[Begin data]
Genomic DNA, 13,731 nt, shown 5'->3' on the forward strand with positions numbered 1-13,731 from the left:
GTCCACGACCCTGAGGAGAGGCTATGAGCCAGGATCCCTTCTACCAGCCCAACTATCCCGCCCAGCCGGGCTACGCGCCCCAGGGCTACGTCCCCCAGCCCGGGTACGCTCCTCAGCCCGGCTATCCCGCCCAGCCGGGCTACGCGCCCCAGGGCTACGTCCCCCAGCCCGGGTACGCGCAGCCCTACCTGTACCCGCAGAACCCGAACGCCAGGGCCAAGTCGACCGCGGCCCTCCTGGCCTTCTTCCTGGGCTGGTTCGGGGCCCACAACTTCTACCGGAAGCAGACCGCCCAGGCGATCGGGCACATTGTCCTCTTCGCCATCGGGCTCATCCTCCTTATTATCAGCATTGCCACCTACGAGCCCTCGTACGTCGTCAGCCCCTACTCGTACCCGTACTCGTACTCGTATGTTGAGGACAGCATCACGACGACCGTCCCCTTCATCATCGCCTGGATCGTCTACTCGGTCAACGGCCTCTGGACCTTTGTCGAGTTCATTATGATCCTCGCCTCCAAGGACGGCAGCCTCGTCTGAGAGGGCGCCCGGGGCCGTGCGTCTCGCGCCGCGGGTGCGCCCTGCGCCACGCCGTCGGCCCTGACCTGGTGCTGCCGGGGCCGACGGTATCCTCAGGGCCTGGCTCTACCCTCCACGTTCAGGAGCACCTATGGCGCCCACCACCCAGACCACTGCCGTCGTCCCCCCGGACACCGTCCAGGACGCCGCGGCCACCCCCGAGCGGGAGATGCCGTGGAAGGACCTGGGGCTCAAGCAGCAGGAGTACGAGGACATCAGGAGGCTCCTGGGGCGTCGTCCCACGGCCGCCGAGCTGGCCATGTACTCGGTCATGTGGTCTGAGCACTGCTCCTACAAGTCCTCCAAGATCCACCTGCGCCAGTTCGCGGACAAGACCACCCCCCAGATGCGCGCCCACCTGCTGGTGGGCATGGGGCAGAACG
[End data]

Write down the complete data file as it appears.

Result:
Genomic DNA, 13,731 nt, shown 5'->3' on the forward strand with positions numbered 1-13,731 from the left:
GTCCACGACCCTGAGGAGAGGCTATGAGCCAGGATCCCTTCTACCAGCCCAACTATCCCGCCCAGCCGGGCTACGCGCCCCAGGGCTACGTCCCCCAGCCCGGGTACGCTCCTCAGCCCGGCTATCCCGCCCAGCCGGGCTACGCGCCCCAGGGCTACGTCCCCCAGCCCGGGTACGCGCAGCCCTACCTGTACCCGCAGAACCCGAACGCCAGGGCCAAGTCGACCGCGGCCCTCCTGGCCTTCTTCCTGGGCTGGTTCGGGGCCCACAACTTCTACCGGAAGCAGACCGCCCAGGCGATCGGGCACATTGTCCTCTTCGCCATCGGGCTCATCCTCCTTATTATCAGCATTGCCACCTACGAGCCCTCGTACGTCGTCAGCCCCTACTCGTACCCGTACTCGTACTCGTATGTTGAGGACAGCATCACGACGACCGTCCCCTTCATCATCGCCTGGATCGTCTACTCGGTCAACGGCCTCTGGACCTTTGTCGAGTTCATTATGATCCTCGCCTCCAAGGACGGCAGCCTCGTCTGAGAGGGCGCCCGGGGCCGTGCGTCTCGCGCCGCGGGTGCGCCCTGCGCCACGCCGTCGGCCCTGACCTGGTGCTGCCGGGGCCGACGGTATCCTCAGGGCCTGGCTCTACCCTCCACGTTCAGGAGCACCTATGGCGCCCACCACCCAGACCACTGCCGTCGTCCCCCCGGACACCGTCCAGGACGCCGCGGCCACCCCCGAGCGGGAGATGCCGTGGAAGGACCTGGGGCTCAAGCAGCAGGAGTACGAGGACATCAGGAGGCTCCTGGGGCGTCGTCCCACGGCCGCCGAGCTGGCCATGTACTCGGTCATGTGGTCTGAGCACTGCTCCTACAAGTCCTCCAAGATCCACCTGCGCCAGTTCGCGGACAAGACCACCCCCCAGATGCGCGCCCACCTGCTGGTGGGCATGGGGCAGAACG